The Appeals Court on Monday adjourned and postponed to April 4 the hearing in which a verdict was expected in the case involving Paul Rusesabagina, Callixte Nsabimana and 19 others, all members of the the Rwanda Movement for Democratic Change (MRCD)/National Liberation Front (FLN), citing the need for more time to assess the file.
The President of the Court of Appeal, Francois Régis Rukundakuvuga, in a brief session, said that the court needed more than the 30 days stipulated by the law to assess and render a verdict, given the sheer size of the dossier, which also involves over 90 civil parties. 13 of the 21 defendants appealed their sentences while Prosecution also appealed in favour of increasing the sentences of some of the suspects in the terror trial.
Rusesabagina and co., through the militia group FLN, are accused of orchestrating attacks on the south western part of Rwanda in which at least nine people were killed, dozens injured and property worth millions destroyed or ransacked.
Prosecutors want the sentences of some of the accused increased, arguing that some of the evidence presented in court was disregarded while judges of the High Court Chamber of International and Cross-boder Crimes did not fully apply the provisions of the law on some of the charges, in doing so giving suspects lighter sentences.
In January this year, the prosecution, which was led by the Deputy Prosecutor General, Angelique Habyarimana, argued that the High Court disregarded some of the charges in its September 20, 2021 verdict, including murder, kidnap and armed robbery, categorizing them as acts of terror, rather than giving them the weight they deserve, which allowed some suspects, including Rusesabagina, to get away with lighter sentences.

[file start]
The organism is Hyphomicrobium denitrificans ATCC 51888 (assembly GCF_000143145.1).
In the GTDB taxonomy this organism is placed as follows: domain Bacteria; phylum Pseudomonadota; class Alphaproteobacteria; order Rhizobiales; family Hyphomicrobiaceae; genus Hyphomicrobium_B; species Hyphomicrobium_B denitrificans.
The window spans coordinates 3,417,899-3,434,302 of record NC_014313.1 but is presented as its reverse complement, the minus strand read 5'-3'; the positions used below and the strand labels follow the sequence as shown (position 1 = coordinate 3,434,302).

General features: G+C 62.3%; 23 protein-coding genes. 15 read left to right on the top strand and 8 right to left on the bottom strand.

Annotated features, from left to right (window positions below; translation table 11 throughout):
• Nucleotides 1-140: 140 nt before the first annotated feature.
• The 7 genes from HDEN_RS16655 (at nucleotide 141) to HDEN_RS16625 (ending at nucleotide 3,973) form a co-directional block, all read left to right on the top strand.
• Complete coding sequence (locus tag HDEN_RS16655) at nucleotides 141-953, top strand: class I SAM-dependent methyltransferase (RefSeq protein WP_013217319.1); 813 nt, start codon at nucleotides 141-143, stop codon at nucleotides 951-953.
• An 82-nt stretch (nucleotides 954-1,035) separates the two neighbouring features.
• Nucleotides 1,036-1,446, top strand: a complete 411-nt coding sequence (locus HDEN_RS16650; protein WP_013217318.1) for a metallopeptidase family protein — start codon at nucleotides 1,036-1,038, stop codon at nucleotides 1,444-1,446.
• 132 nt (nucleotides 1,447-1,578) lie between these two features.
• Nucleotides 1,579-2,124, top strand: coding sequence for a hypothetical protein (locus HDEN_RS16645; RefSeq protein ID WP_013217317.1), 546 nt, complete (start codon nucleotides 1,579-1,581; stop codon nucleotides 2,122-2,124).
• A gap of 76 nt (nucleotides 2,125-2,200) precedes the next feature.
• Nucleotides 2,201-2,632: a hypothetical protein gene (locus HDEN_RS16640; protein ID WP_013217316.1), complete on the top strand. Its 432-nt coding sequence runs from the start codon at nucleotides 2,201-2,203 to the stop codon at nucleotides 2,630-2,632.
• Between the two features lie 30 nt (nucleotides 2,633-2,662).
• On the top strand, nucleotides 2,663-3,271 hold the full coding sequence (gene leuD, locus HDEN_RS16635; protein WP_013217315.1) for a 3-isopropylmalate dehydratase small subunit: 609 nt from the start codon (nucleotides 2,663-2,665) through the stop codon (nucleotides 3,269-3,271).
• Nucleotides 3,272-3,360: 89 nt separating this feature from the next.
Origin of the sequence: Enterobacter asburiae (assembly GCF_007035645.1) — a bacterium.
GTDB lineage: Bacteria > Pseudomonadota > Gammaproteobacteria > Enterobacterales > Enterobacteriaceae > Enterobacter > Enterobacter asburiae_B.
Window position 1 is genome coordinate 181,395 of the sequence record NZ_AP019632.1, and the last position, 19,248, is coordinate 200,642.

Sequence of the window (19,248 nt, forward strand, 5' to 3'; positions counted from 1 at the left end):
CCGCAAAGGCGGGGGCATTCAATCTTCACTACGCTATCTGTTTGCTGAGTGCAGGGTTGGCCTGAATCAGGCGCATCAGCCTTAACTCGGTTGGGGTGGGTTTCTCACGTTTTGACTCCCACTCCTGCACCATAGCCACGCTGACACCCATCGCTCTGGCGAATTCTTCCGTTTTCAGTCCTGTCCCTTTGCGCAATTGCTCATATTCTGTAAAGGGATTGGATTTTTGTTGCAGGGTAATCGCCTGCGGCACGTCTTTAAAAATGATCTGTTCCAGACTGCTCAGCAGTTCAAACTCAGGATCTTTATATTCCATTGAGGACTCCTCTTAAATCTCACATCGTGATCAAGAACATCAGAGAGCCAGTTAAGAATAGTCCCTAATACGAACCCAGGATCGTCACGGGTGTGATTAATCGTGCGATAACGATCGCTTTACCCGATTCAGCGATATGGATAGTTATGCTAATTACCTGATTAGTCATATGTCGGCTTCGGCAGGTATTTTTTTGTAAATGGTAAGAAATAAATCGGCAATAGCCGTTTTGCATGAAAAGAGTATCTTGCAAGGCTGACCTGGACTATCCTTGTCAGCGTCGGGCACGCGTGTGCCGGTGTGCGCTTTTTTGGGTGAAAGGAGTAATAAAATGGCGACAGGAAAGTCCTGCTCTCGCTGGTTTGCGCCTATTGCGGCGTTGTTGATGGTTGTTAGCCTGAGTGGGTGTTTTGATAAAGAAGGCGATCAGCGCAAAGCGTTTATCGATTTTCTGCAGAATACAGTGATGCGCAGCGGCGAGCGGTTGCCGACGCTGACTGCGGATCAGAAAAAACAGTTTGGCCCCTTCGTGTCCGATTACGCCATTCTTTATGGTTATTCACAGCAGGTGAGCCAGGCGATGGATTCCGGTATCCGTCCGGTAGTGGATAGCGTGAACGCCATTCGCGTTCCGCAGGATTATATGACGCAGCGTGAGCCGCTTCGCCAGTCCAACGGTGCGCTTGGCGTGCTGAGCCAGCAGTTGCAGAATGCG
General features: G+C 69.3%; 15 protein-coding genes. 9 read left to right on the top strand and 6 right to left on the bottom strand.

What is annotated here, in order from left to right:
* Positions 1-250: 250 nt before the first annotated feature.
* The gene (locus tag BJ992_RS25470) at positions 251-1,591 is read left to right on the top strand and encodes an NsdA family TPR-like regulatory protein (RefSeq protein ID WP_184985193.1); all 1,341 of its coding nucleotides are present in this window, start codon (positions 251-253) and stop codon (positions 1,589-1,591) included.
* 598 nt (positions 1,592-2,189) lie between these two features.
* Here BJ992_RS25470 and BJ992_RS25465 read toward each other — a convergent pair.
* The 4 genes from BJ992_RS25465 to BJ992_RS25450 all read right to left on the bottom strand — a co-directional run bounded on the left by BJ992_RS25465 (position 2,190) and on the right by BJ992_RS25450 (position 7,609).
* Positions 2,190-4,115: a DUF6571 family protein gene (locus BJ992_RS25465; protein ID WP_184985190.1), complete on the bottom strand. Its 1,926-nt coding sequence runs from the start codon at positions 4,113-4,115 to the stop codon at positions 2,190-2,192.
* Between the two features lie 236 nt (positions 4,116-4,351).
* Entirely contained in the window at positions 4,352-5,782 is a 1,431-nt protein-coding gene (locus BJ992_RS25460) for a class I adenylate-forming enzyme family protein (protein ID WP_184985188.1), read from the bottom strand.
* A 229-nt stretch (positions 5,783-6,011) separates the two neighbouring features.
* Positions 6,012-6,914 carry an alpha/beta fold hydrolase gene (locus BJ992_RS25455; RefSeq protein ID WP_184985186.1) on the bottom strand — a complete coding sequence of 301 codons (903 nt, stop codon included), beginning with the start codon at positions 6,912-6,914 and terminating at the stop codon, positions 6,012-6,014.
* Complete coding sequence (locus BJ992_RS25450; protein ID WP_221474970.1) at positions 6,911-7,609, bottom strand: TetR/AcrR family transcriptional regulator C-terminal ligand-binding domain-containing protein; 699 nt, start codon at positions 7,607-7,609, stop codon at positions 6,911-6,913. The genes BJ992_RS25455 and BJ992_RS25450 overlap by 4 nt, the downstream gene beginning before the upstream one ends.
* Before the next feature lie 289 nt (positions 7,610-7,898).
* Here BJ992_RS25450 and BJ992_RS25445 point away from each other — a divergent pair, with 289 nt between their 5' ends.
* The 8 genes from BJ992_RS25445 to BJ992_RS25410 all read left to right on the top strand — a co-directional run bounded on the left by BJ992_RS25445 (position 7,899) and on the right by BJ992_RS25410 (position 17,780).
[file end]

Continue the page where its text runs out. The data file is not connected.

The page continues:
Prosecutors prayed to court to reconsider the charges and revise the sentences of the accused accordingly. Among others, Prosecution sought a life sentence for Rusesabagina instead of the 25 years he was handed and at least 25 years for Nsabimana, the former FLN spokesperson, who was sentence to 20 years in prison. They argued that given the charges Nsabimana was facing, the High Court Chamber shouldn’t have given him a sentence of 25 years.
Nsabimana on the other hand argued that he had a plea bargain and cooperated with court, testifying against his co-accused and that he was never on Rwandan soil when the said were committed.
Prosecutors also appealed against the sentences of nine other convicts including Marc Nizeyimana, Felicien Nsanzubukire, Anastase Munyaneza, Herman Nsengimana, Andre Kwitonda, Jean Cretien Ndagijimana, Emmanuel Nshimiyimana, Theogene Hakizimana and Angelina Mukandutiye, seeking for an increment.
Nsanzubukire and Munyaneza, who both held the rank of ‘Major General’ in the militia ranks, feature on the UN sanctions list for superintending over killings of innocent civilians in DR Congo.
In the same case, several of the civil parties want court to reevaluate their cases and accord them befitting compensation. The remaining 20 attended the appeal trial proceedings while Rusesabagina, 67, opted not to attend, but court rule in favour of the trial continuing.